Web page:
June 18, 2020


David Lang, Michael Gordon and Julia Wolfe: Singing in the Dead of Night. Eighth Blackbird (Lisa Kaplan, piano; Yvonne Lam, violin; Nicholas Photinos, cello; Nathalie Joachim, flute; Michael J. Maccaferri, clarinet; Matthew Duvall, percussion). Cedille. $16.

     There is an abyssal divide between contemporary music that is totally integrated into a stage performance and the same music when heard without visuals. Certainly stage works of earlier times can be listened to without staging and still be effective: concert performances of operas are a longstanding tradition, as is the singing of excerpts from them. But opera is a merger of multiple effects: Franco Zeffirelli once memorably called it “a planet where the muses work together, join hands and celebrate all the arts.” Contemporary musical stagings, especially those that are avant-garde by design, are a different matter: music often seems not to be their main point, which means that absent the visual material, the sounds come across as a somewhat pale and diminished part of a larger whole rather than as effective elements in themselves.

     The new Cedille release of Singing in the Dead of Night is thus more of a take-home piece of memorabilia for listeners who have seen the production as a totality than it is a satisfying experience on a purely musical basis. It is important to have the right mindset for the whole thing – to know, for example, that Eighth Blackbird is a six-person ensemble, not an eight-person one, because its name was taken from the eighth stanza of Wallace Stevens’ Thirteen Ways of Looking at a Blackbird. Such esoterica may not be absolutely integral to audience enjoyment of what Eighth Blackbird does, but the extra-musical matters do help clarify the ensemble’s thinking and intent – the Stevens stanza refers to “noble accents and lucid, inescapable rhythms.”

     Some such accents, some such rhythms, may be found in Singing in the Dead of Night, which is framed by a three-movement piece by David Lang that is not performed as three sequential movements – instead, the first movement is followed by a work by Michael Gordon, then the second Lang movement, then a piece by Julia Wolfe, then Lang’s conclusion. The reasoning behind this is a bit obscure, but remember that this is avowedly avant-garde material, and the entirety of the piece, or pieces, was created for this ensemble (in 2008). Oh – it also helps a good deal to know that each of the three works is named from the lyrics from Paul McCartney’s Beatles song, Blackbird. The three Lang movements are these broken wings, the Gordon work is the light of the dark, and the Wolfe piece is singing in the dead of night, the title for the overall assemblage.

     If you do not know McCartney’s lyrics, if you do not know the relationship between his Blackbird song and the Eighth Blackbird ensemble and the Wallace Stevens connection and all the other elements that are foundational to this material, you will miss out on a great deal of the resonance (not musical but, if you will, editorial) of this world première recording. And that is not unusual in avant-garde productions, which so often speak to an “in” crowd that “gets” all the references and comments and connections and has little interest in “outsiders” who are insufficiently knowledgeable to make sense of everything.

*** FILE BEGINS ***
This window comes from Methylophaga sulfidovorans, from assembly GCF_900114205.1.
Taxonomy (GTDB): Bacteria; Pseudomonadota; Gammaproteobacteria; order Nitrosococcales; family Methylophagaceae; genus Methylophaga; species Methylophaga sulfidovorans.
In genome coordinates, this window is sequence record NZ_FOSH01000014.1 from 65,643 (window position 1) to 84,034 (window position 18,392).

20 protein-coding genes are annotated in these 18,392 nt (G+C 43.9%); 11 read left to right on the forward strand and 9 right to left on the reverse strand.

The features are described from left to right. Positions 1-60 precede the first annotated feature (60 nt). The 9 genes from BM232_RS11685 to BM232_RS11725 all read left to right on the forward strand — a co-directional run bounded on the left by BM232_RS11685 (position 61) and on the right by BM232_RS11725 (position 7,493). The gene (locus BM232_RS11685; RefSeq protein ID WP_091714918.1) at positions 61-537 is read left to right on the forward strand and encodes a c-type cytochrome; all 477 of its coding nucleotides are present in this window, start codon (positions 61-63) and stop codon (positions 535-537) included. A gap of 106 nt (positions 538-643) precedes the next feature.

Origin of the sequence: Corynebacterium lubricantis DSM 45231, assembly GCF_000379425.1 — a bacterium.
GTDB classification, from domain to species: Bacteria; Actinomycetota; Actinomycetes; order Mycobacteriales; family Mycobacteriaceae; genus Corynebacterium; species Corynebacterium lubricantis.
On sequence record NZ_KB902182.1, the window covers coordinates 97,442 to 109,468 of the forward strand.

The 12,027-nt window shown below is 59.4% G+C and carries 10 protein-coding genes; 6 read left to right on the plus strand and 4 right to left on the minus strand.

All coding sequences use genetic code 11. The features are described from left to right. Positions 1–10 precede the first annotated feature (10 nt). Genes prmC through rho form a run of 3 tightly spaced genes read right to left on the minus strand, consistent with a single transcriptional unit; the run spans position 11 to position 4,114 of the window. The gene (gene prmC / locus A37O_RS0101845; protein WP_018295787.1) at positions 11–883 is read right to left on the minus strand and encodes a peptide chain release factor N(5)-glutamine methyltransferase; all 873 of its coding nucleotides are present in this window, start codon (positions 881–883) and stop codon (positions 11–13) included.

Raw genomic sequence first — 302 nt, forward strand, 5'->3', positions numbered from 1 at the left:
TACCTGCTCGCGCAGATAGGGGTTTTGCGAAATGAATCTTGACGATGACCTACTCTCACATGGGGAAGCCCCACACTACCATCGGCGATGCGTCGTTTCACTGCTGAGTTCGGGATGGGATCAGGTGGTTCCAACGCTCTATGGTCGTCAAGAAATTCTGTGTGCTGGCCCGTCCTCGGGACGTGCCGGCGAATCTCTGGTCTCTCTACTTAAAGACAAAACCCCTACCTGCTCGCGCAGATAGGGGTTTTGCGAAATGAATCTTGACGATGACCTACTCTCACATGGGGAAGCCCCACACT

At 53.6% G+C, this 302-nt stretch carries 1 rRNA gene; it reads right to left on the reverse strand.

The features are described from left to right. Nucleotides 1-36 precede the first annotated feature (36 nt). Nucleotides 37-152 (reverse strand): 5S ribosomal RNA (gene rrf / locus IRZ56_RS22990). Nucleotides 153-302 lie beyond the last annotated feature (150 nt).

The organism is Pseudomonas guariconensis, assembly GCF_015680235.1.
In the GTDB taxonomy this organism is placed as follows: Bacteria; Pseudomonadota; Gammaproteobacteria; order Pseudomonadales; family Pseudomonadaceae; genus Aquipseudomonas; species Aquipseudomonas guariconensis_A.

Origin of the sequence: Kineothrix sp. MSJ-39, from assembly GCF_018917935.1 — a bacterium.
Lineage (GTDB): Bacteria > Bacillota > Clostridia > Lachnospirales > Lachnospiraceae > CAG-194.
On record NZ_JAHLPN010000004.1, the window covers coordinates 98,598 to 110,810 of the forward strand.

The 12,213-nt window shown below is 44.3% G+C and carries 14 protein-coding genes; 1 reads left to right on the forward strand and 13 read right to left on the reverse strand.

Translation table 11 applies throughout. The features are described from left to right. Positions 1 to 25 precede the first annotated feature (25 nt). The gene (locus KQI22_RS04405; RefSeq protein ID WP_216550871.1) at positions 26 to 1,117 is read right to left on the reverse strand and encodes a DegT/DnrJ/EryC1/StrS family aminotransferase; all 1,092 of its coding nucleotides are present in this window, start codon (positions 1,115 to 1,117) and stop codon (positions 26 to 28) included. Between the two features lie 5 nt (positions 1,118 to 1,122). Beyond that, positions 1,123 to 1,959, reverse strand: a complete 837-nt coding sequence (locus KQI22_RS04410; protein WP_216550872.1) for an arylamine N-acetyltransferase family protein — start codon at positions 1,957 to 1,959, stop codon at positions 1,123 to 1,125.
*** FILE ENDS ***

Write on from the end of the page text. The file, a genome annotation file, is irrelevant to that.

In this particular case, “everything” would also include the elaborate staging elements that are de rigueur when it comes to Singing in the Dead of Night. This is a choreographed work using sound, lighting, costuming, and various vague but very with-it instructions, such as one from Lang telling the performers to “drop things.” Movement is supposed to be integral to the music, not an addition to it – which means that in the absence of visuals, listeners are exposed to a pale shadow of what this performance is supposed to be. The performers’ motions and actions are intended to be expressive but certainly not balletic – although it may be worth pointing out that many ballets are less than enthralling as pure listening experiences without their visuals: Tchaikovsky’s are the exception, not the rule.

     There is nothing particularly “wrong” with hearing this music on its own, and the music itself has some interesting elements. Lang’s second movement, designated a passacaille, has a sense of drooping, of falling, of ongoing descent, that contrasts well with the much brighter near-ostinato rhythmic approach of his finale. Gordon’s piece is full of effects that are dear to contemporary composers, such as pushing the cello far past its usual tonal warmth into stridency and producing percussive bangs and crashes at unpredictable intervals. Wolf’s work, which runs an overextended 19 minutes and is by far the longest element of this offering, has its share of eeriness and oddity, all in the service of often-nightmarish electronic as well as acoustic effects, but seems to make its “dead of night” point far too many times. All the music is composed with skill, and all of it is played with enthusiasm that flows from a belief system in which this type of material is what contemporary music-making is all about, or should be. It is all very earnest despite having some lighter moments that presumably would correlate with visuals if any were present. Fans of everything avant-garde will welcome this CD, and audience members who already know the music in its visual context will enjoy using the disc as a recollection. But Lang, Gordon, Wolfe and Eighth Blackbird do not reach out with this disc in any sort of audience-building way – appearing to prefer the musical equivalent of “preaching to the choir,” just as so many other 21st-century musicians do.

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